Drew Friedman’s previous illustrated books, Old Jewish Comedians and Even More Old Jewish Comedians, were celebrations of the great shtickmeisters of the Borscht Belt and early TV. In his most recent book, Heroes of the Comics, he turns pen and brush to the great early comic-book artists and writers who invented some of the most iconic characters in print and on screen. “Now the creators' faces will finally take the spotlight,” Friedman told me. But jeepers Batman, does this make a book?
Actually, what’s surprising is that this collection of 85 mostly unknown faces is as exciting to my eye as most comics are—and the short biographies are nice to have, too.
Friedman is known for adroitly capturing gesture, mood, and psychological nuance in vivid portraits somehow combining elements of caricature and realism. “Someone asked me if any of [the book’s subjects] posed for me, which would have been quite a feat since most are deceased,” he says. “I did depend on good photo ref for the portraits. Many faces I pulled from random photos on the web, then placed them in my own imagined settings.” Each of his portraits feels so alive, it is like being welcomed into each artist’s private world.
Friedman has met quite a few of the book's subjects over the years because his father, the author Bruce Jay Friedman, worked as an editor at Magazine Management, the company that ran Marvel comics from the mid-‘50s to the mid-‘60s. Marvel editor Stan Lee’s desk was right next to his. “By the early ‘60s when I was a young kid, my brothers and I would frequently visit my dad up at his office and Stan would always hold court,” Friedman recalls. “He seemed to love kids and took a particular liking to me because I liked to draw. He even proclaimed, ‘Someday, Drew is gonna draw for Marvel!’”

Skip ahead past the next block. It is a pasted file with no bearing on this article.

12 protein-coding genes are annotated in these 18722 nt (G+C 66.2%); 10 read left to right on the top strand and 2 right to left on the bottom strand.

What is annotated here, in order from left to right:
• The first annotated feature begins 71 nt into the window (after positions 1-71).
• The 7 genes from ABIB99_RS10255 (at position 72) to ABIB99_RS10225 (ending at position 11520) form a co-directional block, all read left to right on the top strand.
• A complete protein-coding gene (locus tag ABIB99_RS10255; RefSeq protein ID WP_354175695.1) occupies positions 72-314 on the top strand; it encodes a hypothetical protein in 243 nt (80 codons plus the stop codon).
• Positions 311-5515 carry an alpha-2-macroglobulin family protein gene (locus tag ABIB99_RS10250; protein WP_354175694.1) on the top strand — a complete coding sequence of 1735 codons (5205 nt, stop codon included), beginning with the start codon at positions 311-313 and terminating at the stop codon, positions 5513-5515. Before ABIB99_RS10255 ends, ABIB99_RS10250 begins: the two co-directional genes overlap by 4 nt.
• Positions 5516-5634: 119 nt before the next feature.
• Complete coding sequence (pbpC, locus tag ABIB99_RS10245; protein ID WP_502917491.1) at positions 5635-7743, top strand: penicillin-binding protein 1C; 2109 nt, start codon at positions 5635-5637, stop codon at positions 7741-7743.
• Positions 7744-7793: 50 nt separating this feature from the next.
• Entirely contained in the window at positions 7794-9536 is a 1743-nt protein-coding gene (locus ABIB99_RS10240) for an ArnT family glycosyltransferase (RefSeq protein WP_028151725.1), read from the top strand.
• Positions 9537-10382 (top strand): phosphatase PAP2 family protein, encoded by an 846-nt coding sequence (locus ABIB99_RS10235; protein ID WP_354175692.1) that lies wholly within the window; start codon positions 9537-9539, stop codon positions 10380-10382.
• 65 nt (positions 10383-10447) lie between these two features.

Friedman remembers seeing several “nondescript artists sadly wandering around the office,” possibly Jack Kirby and Steve Ditko dropping off their latest Spider-Man and Fantastic Four pages. He also encountered many comic-book legends at the New York comic conventions in the early ‘70s: guys like Bob Kane, Wally Wood, and Bill Everett. In high school he spent a day up at Mad magazine, where he met with publisher William Gaines and editor Al Feldstein. When he attended the School of Visual Arts in the late ‘70s, two of Friedman’s teachers were the comic legends Harvey Kurtzman and Will Eisner, both of whom are represented in Heroes. Later, when he became a regular contributor to Mad, he met comic greats Dave Berg, Mort Drucker, Jack Davis, and Al Jaffee, who wrote the foreword to this book.
“My criteria for inclusion in the book was basically the cream of the crop as far as artists, writers, editors, and publishers who worked in the early years of comic books,” Friedman says, “covering the first 20 years, from the birth of comics in the mid-‘30s, to the comic book witch hunts in the mid-‘50s, which left in its wake the strictly enforced, self-censoring Comics Code.” He adds that he wanted to include as many women as possible, but prior to World War II very few worked in comics. He consulted with several comics experts, including Paul Levitz, former head of DC comics, who helped him select Lily Renee, Ramona Fradon, and Marie Severin.